5 Things to Consider Before Opening a Cafe

You don't have to look far to realise that coffee is big business. According to the International Coffee Organization, 148 million bags containing 60 kg of coffee were produced in 2015/16 alone, which goes to show just how high the demand is for the world's most popular hot drink.

But just because coffee is in high demand, that doesn't mean that everyone should be opening a coffee shop or cafe. Plenty of restaurants, bars and cafes struggle to survive their first year, and there is a competitive market in the coffee industry.

However, that doesn't mean that your business is doomed to fail. If you have a great concept, are prepared to work hard, listen to your customers, and never stop being prepared to learn and change with the times, there's no reason why you can't open and run a successful cafe business. Here are five things you should consider before you get started and open your doors to the public:

Are Your Finances in Order?

Whether you're flushed with cash or struggling to make ends meet, there are a number of opportunities for restaurateurs to get their hands on the finances required to open a cafe. You could apply for small business loans and grants from finance companies, get in touch with friends and/or family members to ask them to come on board as guarantors or investors, or create a business plan to approach potential investors with.

You can certainly expect to be asked some tough, personal questions whilst getting your finances together, but if you have done your homework and everything is in order, your passion will shine through, and if your plans are solid, there is no reason why the ball won't start rolling on the realisation of your dream.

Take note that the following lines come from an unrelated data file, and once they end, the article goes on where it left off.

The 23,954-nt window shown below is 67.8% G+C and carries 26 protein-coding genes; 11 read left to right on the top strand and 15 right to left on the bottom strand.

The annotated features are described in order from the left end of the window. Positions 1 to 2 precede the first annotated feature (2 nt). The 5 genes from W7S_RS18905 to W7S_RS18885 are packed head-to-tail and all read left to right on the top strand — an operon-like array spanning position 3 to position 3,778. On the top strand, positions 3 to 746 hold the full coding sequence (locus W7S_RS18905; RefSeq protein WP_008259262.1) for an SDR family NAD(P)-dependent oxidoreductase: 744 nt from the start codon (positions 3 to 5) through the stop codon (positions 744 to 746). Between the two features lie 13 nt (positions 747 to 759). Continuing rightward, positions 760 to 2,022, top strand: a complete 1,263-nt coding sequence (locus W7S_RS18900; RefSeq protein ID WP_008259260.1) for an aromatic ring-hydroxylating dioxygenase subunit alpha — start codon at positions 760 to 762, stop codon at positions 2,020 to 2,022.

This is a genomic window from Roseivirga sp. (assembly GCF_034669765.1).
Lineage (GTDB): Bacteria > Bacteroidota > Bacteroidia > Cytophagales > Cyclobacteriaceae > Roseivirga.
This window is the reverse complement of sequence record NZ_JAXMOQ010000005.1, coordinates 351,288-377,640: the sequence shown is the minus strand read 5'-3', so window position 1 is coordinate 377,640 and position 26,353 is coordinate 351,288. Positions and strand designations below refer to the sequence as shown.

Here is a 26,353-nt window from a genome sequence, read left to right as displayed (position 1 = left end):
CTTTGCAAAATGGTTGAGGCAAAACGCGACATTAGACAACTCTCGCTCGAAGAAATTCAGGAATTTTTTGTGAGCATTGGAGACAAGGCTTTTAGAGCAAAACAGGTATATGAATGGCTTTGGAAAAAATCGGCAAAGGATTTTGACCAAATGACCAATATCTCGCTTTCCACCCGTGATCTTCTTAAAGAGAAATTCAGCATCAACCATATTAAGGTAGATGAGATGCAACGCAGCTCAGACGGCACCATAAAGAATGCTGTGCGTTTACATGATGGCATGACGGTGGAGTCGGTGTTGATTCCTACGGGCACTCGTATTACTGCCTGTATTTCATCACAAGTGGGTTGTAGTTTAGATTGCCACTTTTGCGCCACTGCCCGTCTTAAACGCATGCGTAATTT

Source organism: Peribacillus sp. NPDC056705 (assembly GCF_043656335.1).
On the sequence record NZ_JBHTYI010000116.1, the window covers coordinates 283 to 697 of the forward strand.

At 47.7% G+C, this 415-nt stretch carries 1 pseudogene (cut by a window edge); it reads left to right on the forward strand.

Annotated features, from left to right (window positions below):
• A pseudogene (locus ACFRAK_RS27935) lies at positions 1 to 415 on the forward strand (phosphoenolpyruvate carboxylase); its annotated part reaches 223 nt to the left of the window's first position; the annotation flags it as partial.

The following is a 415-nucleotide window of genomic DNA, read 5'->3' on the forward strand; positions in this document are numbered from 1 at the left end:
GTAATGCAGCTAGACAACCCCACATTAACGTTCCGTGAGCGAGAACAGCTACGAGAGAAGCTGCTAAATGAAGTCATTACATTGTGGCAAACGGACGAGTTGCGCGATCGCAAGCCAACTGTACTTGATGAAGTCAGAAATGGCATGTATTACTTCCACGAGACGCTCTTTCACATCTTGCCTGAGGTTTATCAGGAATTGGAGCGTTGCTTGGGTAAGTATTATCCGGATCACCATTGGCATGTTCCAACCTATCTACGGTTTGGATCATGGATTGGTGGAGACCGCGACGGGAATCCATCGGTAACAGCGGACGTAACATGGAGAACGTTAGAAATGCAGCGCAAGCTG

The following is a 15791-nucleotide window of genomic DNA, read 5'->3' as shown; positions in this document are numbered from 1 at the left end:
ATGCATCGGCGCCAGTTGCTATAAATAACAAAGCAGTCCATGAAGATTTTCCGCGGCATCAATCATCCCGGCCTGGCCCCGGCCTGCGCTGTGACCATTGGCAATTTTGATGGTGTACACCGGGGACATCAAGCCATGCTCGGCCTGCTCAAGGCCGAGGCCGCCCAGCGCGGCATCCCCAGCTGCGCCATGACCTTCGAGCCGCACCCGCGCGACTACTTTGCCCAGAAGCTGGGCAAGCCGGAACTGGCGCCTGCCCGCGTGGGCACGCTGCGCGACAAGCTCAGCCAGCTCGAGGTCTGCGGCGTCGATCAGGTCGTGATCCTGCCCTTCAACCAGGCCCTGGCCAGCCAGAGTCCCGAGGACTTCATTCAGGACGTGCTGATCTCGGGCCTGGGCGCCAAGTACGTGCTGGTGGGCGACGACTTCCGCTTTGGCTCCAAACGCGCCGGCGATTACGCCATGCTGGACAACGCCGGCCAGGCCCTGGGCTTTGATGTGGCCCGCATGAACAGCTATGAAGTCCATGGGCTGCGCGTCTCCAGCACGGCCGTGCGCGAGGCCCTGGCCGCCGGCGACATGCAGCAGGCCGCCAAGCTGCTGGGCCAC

The Competition Is Huge

As previously mentioned, the coffee industry is ginormous. There are hundreds of big-name brands and smaller, independent stores who have already cornered a market, so you are already facing a tough battle to get ahead in the game. It's important to be aware who your competition is and exactly what they do in order to focus your attentions on what you are going to do differently. If you have a concept that is different to everybody else, chances are you are going to grab a piece of that saturated market, so don't be put off by the amount of cafes and coffee houses out there. Everybody loves coffee, so they'll find you.

You Might Not Be an Instant Hit

You're going to be super-excited in the lead-up to the launch of your cafe, and it's easy to get carried away and let your expectations get ahead of themselves. Many businesses in the coffee and restaurant industry don't make an instant splash, and there's nothing wrong with that. You're in this for the long haul; you're not a flash-in-the-pan. Focus on longevity and quality rather than the big launch (although a big launch is always recommended when opening any business), and you should be fine.

How Are You Going to Be Different?

Cafes need to have something special about them, so before you open your cafe, think about what your USP (Unique Selling Point) is going to be for your business. It could be that you will have live music from time to time, or that your food menu is entirely vegan. Is your coffee going to be Free Trade? Where is it going to be imported from, if at all? These are all questions you should be asking as you build your business plan and start putting the concept for your cafe together.

Think About the Location

The location of your cafe is going to make a huge difference as to how successful your business will be. Prime real estate doesn't come cheap, but if you do extensive research at your location, you may strike it lucky and discover up-and-coming areas that haven't been sourced out and exploited yet. You could find yourself launching your business into a goldmine that hasn't been discovered yet. Opening 'yet another' cafe in an area with loads of competition, where the residents are kind of over the idea of having yet another cafe around, could harm your business long term, so definitely keep your eyes open for great opportunities when it comes to location.